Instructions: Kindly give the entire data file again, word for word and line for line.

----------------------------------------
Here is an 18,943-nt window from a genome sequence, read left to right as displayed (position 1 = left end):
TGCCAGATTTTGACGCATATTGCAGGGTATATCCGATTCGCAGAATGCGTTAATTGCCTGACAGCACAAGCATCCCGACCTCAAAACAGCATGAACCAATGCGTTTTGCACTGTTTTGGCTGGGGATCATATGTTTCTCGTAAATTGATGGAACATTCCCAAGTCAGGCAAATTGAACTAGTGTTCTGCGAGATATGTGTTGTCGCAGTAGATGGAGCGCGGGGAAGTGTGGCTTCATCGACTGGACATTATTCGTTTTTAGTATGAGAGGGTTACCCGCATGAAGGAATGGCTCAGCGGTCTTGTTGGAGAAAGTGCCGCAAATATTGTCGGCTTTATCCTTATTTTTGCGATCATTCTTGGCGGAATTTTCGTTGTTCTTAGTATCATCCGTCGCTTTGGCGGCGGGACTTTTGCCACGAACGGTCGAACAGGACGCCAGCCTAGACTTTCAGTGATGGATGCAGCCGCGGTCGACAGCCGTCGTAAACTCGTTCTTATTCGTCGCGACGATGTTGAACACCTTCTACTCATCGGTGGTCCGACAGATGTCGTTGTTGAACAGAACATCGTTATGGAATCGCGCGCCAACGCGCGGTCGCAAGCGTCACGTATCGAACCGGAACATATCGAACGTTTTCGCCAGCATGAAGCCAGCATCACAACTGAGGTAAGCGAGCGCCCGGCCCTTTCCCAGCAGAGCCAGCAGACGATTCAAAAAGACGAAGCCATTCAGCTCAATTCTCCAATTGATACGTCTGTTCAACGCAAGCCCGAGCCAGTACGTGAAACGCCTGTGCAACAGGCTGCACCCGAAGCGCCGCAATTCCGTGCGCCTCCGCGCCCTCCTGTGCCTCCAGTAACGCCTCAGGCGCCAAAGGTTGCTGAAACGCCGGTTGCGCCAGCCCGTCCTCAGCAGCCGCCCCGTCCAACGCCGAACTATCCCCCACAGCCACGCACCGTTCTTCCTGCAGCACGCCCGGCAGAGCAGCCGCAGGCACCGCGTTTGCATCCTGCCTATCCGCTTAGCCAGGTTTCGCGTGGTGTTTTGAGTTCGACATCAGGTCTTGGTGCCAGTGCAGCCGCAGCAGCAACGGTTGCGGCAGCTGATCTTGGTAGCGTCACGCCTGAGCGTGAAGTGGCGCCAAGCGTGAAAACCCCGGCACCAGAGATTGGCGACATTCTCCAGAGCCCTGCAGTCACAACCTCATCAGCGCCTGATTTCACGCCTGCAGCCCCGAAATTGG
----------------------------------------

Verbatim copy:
Here is an 18,943-nt window from a genome sequence, read left to right as displayed (position 1 = left end):
TGCCAGATTTTGACGCATATTGCAGGGTATATCCGATTCGCAGAATGCGTTAATTGCCTGACAGCACAAGCATCCCGACCTCAAAACAGCATGAACCAATGCGTTTTGCACTGTTTTGGCTGGGGATCATATGTTTCTCGTAAATTGATGGAACATTCCCAAGTCAGGCAAATTGAACTAGTGTTCTGCGAGATATGTGTTGTCGCAGTAGATGGAGCGCGGGGAAGTGTGGCTTCATCGACTGGACATTATTCGTTTTTAGTATGAGAGGGTTACCCGCATGAAGGAATGGCTCAGCGGTCTTGTTGGAGAAAGTGCCGCAAATATTGTCGGCTTTATCCTTATTTTTGCGATCATTCTTGGCGGAATTTTCGTTGTTCTTAGTATCATCCGTCGCTTTGGCGGCGGGACTTTTGCCACGAACGGTCGAACAGGACGCCAGCCTAGACTTTCAGTGATGGATGCAGCCGCGGTCGACAGCCGTCGTAAACTCGTTCTTATTCGTCGCGACGATGTTGAACACCTTCTACTCATCGGTGGTCCGACAGATGTCGTTGTTGAACAGAACATCGTTATGGAATCGCGCGCCAACGCGCGGTCGCAAGCGTCACGTATCGAACCGGAACATATCGAACGTTTTCGCCAGCATGAAGCCAGCATCACAACTGAGGTAAGCGAGCGCCCGGCCCTTTCCCAGCAGAGCCAGCAGACGATTCAAAAAGACGAAGCCATTCAGCTCAATTCTCCAATTGATACGTCTGTTCAACGCAAGCCCGAGCCAGTACGTGAAACGCCTGTGCAACAGGCTGCACCCGAAGCGCCGCAATTCCGTGCGCCTCCGCGCCCTCCTGTGCCTCCAGTAACGCCTCAGGCGCCAAAGGTTGCTGAAACGCCGGTTGCGCCAGCCCGTCCTCAGCAGCCGCCCCGTCCAACGCCGAACTATCCCCCACAGCCACGCACCGTTCTTCCTGCAGCACGCCCGGCAGAGCAGCCGCAGGCACCGCGTTTGCATCCTGCCTATCCGCTTAGCCAGGTTTCGCGTGGTGTTTTGAGTTCGACATCAGGTCTTGGTGCCAGTGCAGCCGCAGCAGCAACGGTTGCGGCAGCTGATCTTGGTAGCGTCACGCCTGAGCGTGAAGTGGCGCCAAGCGTGAAAACCCCGGCACCAGAGATTGGCGACATTCTCCAGAGCCCTGCAGTCACAACCTCATCAGCGCCTGATTTCACGCCTGCAGCCCCGAAATTGG